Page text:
In a departure from its conventional use as an alternative to thermosyphons, the wind-driven device offers a wider range of applications. While it can indeed be positioned at the slope toe of an embankment to facilitate localized soil cooling—mirroring thermosyphons—the device is versatile enough for thermal management of diverse infrastructures including roadway embankments, piles, airstrips, and oil pipelines (refer to Fig. 4d–h). Notably, the fluid-circulation heat exchanger need not be restricted to a double-tube configuration. It can be coupled with a U-type tube, where one extremity interfaces with the pump’s inlet and the opposing end with the outlet. For instance, positioning a U-type cooling tube beneath a roadway embankment prior to its filling can lower the embankment’s temperature. By separating the fluid-circulation heat exchanger, the end responsible for draining heat of permafrost is anchored centrally to the concrete cage of the drilling pile before pouring concrete to the drilling hole, with the inlet and outlet connectors protruding from the borehole (as depicted in Fig. 4f). These connectors are then linked to the cold end, followed by a mechanical clutch and the windmill. After the poured fresh concrete hardens, the tube will concentric with the concrete pile. In the process of cement hydration, there is an observed increase in temperature within the surrounding permafrost. Consequently, an intriguing avenue for exploration might be the circulation of a low-temperature coolant within the concrete pile through designated inlet to outlet points. This could potentially expedite the re-freezing of the adjacent soils. As demonstrated in Fig. 3, the device effectively cools a column with a radius of 1.5 m, resulting in a temperature drop of 0.6–1.0 °C after two years of installation. Notably, this column size is three times larger than that of a typical pile in geotechnical construction, enabling the device to maintain the frozen state of the soil surrounding the drilling pile. Contrarily, conventional cooling approaches for drilling piles necessitate at least four thermosyphons encircling the pile because this quartet configuration ensures a symmetrical thermal regime and effectively maintains the adjacent soil in a frozen state. Furthermore, by dividing the fluid-circulation heat exchanger, the heat-absorbing end can be employed as a sheet tube beneath embankments, airstrip bases, and similar foundations to preserve the underlying permafrost (refer to Fig. 4d–h).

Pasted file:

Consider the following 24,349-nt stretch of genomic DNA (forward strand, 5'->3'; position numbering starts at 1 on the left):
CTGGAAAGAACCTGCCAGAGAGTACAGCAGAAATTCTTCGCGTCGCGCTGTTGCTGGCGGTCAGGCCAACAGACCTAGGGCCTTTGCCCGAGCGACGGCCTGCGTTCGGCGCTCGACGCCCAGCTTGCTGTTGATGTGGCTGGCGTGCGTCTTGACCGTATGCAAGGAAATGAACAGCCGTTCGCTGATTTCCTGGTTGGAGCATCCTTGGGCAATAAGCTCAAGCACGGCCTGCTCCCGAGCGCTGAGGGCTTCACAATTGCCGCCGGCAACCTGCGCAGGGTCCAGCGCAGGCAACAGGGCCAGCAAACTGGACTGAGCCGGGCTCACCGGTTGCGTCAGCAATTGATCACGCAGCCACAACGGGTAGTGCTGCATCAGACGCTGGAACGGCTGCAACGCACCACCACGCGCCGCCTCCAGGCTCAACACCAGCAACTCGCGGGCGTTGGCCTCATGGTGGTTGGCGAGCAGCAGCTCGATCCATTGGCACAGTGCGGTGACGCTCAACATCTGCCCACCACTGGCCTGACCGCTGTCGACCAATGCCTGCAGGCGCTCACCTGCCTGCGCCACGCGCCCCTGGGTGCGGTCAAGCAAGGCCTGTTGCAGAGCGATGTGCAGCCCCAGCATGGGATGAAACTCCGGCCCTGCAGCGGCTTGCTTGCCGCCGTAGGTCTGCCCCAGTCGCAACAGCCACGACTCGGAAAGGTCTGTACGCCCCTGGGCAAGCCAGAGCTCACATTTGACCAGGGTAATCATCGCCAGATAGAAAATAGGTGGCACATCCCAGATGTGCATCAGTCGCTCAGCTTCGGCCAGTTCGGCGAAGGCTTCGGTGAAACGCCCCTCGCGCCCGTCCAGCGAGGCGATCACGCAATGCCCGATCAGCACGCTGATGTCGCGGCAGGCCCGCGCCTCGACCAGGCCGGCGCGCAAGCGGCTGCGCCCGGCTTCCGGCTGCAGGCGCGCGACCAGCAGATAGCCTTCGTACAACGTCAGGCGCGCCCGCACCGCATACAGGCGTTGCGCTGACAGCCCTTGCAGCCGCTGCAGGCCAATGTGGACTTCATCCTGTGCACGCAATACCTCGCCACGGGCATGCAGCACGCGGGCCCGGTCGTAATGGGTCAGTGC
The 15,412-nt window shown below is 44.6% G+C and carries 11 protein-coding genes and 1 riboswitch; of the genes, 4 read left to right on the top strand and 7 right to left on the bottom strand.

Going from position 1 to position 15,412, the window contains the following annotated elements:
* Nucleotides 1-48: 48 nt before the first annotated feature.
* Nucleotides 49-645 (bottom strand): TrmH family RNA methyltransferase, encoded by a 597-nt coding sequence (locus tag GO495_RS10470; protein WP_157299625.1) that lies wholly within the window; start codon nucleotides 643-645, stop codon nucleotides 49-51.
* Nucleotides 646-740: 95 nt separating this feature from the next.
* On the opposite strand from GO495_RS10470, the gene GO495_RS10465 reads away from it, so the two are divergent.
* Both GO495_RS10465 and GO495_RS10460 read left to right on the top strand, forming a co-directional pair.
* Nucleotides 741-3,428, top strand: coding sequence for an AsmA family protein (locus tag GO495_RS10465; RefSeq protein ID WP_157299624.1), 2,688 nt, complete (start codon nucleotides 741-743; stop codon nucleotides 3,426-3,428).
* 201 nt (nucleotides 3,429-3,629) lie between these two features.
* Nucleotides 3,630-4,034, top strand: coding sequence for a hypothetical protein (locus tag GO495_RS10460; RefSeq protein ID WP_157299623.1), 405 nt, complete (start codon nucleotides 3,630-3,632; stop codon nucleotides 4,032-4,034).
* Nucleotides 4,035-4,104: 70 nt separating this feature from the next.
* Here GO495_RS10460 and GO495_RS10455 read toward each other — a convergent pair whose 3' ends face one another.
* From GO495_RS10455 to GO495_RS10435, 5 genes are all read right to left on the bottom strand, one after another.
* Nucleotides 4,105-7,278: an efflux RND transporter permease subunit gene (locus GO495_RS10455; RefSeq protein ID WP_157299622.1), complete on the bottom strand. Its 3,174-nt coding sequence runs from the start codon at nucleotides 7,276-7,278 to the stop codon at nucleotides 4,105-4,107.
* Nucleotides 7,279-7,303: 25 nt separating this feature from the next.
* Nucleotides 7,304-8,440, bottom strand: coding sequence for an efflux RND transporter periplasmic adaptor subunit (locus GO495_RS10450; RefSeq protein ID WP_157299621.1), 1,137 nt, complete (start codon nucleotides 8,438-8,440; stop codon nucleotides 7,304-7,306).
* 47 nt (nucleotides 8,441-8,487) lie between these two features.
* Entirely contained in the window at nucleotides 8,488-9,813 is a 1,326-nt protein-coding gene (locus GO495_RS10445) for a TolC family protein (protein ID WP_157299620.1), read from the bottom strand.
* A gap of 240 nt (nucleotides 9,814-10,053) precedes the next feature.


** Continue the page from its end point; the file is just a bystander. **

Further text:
This study presents on a two-year experimental investigation of the cooling performance of a wind-driven cooling device in a permafrost region. It is found that the device effectively cools the surrounding soils with a radius of 1.5 m after one year operation. While the cooled column in the second year extends further outward, the extending rate diminishes. Despite the promising cooling performance, further research is necessary to comprehensively explore the device’s potential. Further study is needed to assess the long-term cooling performance, as well as the effects of variations in parameters such as PCM, length, pump, radius, and others. Additionally, it is essential to subject the device to testing in various permafrost regions characterized by differing wind patterns and temperature fluctuations to assess the uniformity of its cooling effects. Further experimentation is also needed to evaluate the effect of device’s length on cooling performance and to conduct numerical simulations of the entire device. The authors acknowledge that the optimal installation and customization of the device for site-specific conditions remain unknown. Moreover, the device must be tested over 30–50 years in harsh permafrost conditions. Despite these challenges, the authors believe that the wind-driven cooling device has significant potential and is adaptable to various conditions.


Introduction of a wind-driven device for cooling permafrost